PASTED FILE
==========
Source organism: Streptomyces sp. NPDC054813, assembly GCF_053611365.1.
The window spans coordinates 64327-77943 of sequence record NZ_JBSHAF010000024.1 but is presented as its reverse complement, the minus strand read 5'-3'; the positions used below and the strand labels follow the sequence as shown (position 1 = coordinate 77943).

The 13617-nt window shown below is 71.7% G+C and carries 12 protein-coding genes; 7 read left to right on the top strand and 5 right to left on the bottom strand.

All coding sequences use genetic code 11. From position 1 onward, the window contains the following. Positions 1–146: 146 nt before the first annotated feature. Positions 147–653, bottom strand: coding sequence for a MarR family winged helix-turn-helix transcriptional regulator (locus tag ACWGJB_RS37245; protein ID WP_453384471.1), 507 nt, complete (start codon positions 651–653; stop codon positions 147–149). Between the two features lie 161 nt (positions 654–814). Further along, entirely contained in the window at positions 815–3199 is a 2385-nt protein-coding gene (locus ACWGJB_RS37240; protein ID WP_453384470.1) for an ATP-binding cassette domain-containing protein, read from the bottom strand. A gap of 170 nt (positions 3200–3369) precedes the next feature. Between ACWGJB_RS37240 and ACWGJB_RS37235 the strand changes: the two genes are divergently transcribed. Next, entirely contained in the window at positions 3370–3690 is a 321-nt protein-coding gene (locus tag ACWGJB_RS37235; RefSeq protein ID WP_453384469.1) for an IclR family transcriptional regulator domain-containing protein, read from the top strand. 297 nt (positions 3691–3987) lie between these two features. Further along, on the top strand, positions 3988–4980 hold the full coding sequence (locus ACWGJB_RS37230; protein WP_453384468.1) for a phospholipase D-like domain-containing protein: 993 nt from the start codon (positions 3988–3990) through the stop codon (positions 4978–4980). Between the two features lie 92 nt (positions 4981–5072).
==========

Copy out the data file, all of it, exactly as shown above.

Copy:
Source organism: Streptomyces sp. NPDC054813, assembly GCF_053611365.1.
The window spans coordinates 64327-77943 of sequence record NZ_JBSHAF010000024.1 but is presented as its reverse complement, the minus strand read 5'-3'; the positions used below and the strand labels follow the sequence as shown (position 1 = coordinate 77943).

The 13617-nt window shown below is 71.7% G+C and carries 12 protein-coding genes; 7 read left to right on the top strand and 5 right to left on the bottom strand.

All coding sequences use genetic code 11. From position 1 onward, the window contains the following. Positions 1–146: 146 nt before the first annotated feature. Positions 147–653, bottom strand: coding sequence for a MarR family winged helix-turn-helix transcriptional regulator (locus tag ACWGJB_RS37245; protein ID WP_453384471.1), 507 nt, complete (start codon positions 651–653; stop codon positions 147–149). Between the two features lie 161 nt (positions 654–814). Further along, entirely contained in the window at positions 815–3199 is a 2385-nt protein-coding gene (locus ACWGJB_RS37240; protein ID WP_453384470.1) for an ATP-binding cassette domain-containing protein, read from the bottom strand. A gap of 170 nt (positions 3200–3369) precedes the next feature. Between ACWGJB_RS37240 and ACWGJB_RS37235 the strand changes: the two genes are divergently transcribed. Next, entirely contained in the window at positions 3370–3690 is a 321-nt protein-coding gene (locus tag ACWGJB_RS37235; RefSeq protein ID WP_453384469.1) for an IclR family transcriptional regulator domain-containing protein, read from the top strand. 297 nt (positions 3691–3987) lie between these two features. Further along, on the top strand, positions 3988–4980 hold the full coding sequence (locus ACWGJB_RS37230; protein WP_453384468.1) for a phospholipase D-like domain-containing protein: 993 nt from the start codon (positions 3988–3990) through the stop codon (positions 4978–4980). Between the two features lie 92 nt (positions 4981–5072).